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Old 08-18-2011, 11:50 AM   #1
startoftext
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Question What protocol choice is safe for home directories? NFS, CIFS, SSHFS


I am setting up multiple linux machines (CentOS 6). I have ldap authentication against an AD server working via krb5_pam and the other information such as home directory path pulled in from AD also. So when you log in with ldap credentials it looks for your home at /home/<companyname>/username. I plan to auto mount the home directories from a single linux machine via something like NFS or CIFS or sshfs...

I keep reading that my best choice is NFS but it seems that all of the info I find on configuring NFS leaves off password protection!!! In nfs the assumption seems to be that any one can mount the share but the files will be protected by uid number. Hmm that seams not safe to me because I can just mount it on a linux machine I control and change the uid of a user to whatever I want. Is there some other way that nfs prevents the case I describe? Wasn't password protection added in nsfv4? Are the nfsv4 passwords sent in plain text. How can I configure this? Should I just look at sshfs?
 
Old 08-18-2011, 01:45 PM   #2
macemoneta
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NFS uses IP address and UID, so you need to use static or pseudo-static addressing for the clients as well as the server. On high bandwidth connections (e.g., gigabit), NFS provides 3 to 4 times the sustained throughput of sshfs as well as much lower CPU utilization, from my testing.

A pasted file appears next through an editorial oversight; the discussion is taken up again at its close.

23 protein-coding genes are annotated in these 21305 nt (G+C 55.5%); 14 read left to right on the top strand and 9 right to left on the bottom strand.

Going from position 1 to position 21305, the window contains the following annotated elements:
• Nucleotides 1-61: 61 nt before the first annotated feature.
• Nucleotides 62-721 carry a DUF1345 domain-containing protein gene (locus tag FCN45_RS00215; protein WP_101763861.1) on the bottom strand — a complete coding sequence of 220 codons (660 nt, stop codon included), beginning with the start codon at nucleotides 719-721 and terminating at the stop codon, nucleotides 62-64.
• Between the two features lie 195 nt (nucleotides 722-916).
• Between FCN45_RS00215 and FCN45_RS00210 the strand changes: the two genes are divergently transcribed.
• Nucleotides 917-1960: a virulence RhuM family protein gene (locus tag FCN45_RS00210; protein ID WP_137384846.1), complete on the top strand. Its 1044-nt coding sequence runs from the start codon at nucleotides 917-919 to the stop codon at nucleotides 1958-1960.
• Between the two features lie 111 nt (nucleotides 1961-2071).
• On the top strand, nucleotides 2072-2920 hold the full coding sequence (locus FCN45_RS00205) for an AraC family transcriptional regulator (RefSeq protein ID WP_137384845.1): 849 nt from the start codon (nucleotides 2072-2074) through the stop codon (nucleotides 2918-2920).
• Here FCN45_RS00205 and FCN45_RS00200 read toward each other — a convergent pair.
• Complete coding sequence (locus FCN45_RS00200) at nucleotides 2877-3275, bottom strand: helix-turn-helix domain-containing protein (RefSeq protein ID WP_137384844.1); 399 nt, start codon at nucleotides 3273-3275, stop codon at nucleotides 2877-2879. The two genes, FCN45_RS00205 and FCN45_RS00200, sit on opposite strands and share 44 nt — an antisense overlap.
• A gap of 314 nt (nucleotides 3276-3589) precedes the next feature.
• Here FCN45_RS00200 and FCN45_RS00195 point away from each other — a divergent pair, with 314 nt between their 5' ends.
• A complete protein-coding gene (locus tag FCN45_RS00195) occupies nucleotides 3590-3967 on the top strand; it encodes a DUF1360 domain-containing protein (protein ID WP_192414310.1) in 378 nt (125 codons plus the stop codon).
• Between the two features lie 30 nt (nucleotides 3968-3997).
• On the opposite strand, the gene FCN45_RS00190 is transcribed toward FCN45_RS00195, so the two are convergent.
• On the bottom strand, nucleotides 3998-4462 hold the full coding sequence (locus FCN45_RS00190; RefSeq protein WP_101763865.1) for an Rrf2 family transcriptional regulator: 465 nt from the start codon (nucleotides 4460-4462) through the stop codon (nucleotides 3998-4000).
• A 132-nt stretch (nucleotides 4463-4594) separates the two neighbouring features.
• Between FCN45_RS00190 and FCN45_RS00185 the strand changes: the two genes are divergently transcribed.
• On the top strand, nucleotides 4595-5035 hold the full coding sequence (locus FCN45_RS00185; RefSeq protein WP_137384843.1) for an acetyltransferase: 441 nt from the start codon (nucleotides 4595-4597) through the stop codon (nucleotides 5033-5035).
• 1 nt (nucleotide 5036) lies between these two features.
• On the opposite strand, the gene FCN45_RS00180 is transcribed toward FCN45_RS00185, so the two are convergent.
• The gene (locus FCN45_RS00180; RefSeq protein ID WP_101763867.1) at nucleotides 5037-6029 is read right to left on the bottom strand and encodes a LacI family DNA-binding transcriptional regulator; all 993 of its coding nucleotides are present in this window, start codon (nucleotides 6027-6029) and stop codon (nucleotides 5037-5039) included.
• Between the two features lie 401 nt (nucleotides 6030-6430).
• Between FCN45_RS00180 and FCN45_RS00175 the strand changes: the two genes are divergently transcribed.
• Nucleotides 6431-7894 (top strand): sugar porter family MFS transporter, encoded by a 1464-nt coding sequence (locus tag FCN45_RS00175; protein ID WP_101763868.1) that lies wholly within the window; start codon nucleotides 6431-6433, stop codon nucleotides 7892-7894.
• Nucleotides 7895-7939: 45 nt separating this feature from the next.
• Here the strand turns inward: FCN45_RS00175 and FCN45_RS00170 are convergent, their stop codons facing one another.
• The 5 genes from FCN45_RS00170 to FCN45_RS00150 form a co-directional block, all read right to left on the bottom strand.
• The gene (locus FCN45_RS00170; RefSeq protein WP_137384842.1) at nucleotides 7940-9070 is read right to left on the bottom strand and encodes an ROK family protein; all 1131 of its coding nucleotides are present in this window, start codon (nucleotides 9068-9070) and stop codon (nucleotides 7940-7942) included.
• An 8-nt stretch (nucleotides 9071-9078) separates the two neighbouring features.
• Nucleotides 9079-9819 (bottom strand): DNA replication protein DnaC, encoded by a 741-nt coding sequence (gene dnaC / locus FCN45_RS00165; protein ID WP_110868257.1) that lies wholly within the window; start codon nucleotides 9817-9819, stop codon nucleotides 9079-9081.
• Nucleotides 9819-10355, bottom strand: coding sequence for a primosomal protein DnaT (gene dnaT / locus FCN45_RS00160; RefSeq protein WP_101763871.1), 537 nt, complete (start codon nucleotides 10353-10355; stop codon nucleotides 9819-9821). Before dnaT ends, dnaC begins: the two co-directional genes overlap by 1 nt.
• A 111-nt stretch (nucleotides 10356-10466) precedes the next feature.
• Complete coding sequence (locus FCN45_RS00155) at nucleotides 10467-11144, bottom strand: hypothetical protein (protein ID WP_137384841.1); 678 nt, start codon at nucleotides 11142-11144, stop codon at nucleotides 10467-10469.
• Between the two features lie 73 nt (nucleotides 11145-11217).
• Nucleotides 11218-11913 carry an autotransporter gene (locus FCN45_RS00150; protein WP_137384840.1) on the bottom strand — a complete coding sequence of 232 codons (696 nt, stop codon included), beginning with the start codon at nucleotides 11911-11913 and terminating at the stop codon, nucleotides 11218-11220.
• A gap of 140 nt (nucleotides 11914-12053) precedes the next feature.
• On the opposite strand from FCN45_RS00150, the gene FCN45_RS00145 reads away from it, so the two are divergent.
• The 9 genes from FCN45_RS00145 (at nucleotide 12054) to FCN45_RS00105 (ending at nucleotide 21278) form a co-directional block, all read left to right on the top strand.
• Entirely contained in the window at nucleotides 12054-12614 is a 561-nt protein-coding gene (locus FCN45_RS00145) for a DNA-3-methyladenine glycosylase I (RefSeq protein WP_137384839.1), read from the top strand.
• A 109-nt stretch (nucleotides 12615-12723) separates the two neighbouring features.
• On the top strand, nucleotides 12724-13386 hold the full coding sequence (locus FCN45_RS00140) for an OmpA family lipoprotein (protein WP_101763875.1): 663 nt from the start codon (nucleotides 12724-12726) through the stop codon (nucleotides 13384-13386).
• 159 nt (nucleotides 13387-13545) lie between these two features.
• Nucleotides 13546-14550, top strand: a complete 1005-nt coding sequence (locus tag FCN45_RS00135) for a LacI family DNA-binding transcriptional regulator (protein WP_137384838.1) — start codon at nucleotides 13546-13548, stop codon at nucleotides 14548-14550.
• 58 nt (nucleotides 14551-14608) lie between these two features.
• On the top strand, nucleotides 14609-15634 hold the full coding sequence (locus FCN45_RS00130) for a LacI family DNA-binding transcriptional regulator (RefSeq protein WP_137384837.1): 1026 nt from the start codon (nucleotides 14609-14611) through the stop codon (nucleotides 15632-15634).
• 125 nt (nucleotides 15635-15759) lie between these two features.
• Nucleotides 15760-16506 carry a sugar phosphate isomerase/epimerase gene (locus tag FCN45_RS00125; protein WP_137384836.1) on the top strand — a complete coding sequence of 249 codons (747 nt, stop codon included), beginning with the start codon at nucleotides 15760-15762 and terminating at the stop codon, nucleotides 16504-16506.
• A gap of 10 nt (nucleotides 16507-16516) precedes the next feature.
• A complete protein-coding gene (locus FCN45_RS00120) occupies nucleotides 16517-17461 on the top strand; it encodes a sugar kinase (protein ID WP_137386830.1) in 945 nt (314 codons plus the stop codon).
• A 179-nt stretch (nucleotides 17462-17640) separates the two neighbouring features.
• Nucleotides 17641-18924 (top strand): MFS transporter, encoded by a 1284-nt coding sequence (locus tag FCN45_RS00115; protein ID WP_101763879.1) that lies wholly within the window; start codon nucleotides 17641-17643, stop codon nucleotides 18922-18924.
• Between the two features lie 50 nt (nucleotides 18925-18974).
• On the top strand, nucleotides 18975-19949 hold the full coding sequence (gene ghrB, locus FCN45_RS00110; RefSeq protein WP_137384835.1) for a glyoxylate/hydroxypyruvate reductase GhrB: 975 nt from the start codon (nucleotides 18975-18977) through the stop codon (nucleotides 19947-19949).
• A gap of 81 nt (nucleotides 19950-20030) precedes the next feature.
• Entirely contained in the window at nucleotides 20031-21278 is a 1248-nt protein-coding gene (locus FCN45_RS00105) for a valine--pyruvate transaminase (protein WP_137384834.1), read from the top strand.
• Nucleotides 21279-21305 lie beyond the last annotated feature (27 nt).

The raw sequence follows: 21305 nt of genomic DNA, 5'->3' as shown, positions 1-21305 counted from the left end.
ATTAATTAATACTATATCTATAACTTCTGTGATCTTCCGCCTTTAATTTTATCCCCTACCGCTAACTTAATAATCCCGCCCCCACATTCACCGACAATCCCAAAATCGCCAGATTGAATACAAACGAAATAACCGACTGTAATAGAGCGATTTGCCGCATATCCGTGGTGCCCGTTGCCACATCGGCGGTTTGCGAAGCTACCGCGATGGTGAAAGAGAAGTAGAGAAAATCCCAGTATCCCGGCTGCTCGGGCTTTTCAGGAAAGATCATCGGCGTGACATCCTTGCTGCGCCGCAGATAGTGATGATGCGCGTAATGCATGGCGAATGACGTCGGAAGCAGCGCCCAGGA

Last edited by macemoneta; 08-18-2011 at 01:48 PM.
 
Old 08-18-2011, 04:36 PM   #3
startoftext
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Originally Posted by macemoneta View Post
NFS uses IP address and UID, so you need to use static or pseudo-static addressing for the clients as well as the server. On high bandwidth connections (e.g., gigabit), NFS provides 3 to 4 times the sustained throughput of sshfs as well as much lower CPU utilization, from my testing.
Thanks for your reply. Its very easy to spoof an IP and I already mentioned a way to get around uids. So how is this at all safe?
 
Old 08-18-2011, 05:34 PM   #4
macemoneta
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If you change your IP while the client is still on, you don't get access, you both lose access (packets are routed randomly to last arp, and both machines are arping). You can get access if you change IP address while the client is offline, but you'll need to cycle through UIDs to find a match, and you'll need to know the name of the exported directory to mount it. Yes, it's security by obscurity, but its like dialing random phone numbers to try to reach someone. For an intranet application behind a firewall, this is usually adequate.

You can also use Kerberos authentication and encryption with NFS if you like, and feel the need.
 
  


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